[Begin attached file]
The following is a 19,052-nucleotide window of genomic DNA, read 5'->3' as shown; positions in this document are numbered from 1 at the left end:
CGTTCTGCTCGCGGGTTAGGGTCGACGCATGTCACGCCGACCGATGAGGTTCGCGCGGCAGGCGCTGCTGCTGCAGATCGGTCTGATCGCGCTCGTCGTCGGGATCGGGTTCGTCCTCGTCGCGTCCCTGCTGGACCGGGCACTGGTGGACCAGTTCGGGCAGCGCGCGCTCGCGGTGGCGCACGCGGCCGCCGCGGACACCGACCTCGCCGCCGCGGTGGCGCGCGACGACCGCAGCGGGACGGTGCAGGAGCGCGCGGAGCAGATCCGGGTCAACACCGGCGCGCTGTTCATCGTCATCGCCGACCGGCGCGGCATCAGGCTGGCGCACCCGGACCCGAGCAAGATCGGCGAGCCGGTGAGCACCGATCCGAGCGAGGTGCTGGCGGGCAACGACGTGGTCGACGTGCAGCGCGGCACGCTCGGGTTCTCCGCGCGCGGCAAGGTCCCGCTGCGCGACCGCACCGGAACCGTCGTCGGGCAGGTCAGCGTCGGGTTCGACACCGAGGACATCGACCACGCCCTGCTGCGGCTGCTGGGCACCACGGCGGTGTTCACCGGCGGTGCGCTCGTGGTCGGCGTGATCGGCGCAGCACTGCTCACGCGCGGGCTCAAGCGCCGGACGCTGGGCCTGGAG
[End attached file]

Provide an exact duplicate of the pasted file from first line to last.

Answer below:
The following is a 19,052-nucleotide window of genomic DNA, read 5'->3' as shown; positions in this document are numbered from 1 at the left end:
CGTTCTGCTCGCGGGTTAGGGTCGACGCATGTCACGCCGACCGATGAGGTTCGCGCGGCAGGCGCTGCTGCTGCAGATCGGTCTGATCGCGCTCGTCGTCGGGATCGGGTTCGTCCTCGTCGCGTCCCTGCTGGACCGGGCACTGGTGGACCAGTTCGGGCAGCGCGCGCTCGCGGTGGCGCACGCGGCCGCCGCGGACACCGACCTCGCCGCCGCGGTGGCGCGCGACGACCGCAGCGGGACGGTGCAGGAGCGCGCGGAGCAGATCCGGGTCAACACCGGCGCGCTGTTCATCGTCATCGCCGACCGGCGCGGCATCAGGCTGGCGCACCCGGACCCGAGCAAGATCGGCGAGCCGGTGAGCACCGATCCGAGCGAGGTGCTGGCGGGCAACGACGTGGTCGACGTGCAGCGCGGCACGCTCGGGTTCTCCGCGCGCGGCAAGGTCCCGCTGCGCGACCGCACCGGAACCGTCGTCGGGCAGGTCAGCGTCGGGTTCGACACCGAGGACATCGACCACGCCCTGCTGCGGCTGCTGGGCACCACGGCGGTGTTCACCGGCGGTGCGCTCGTGGTCGGCGTGATCGGCGCAGCACTGCTCACGCGCGGGCTCAAGCGCCGGACGCTGGGCCTGGAG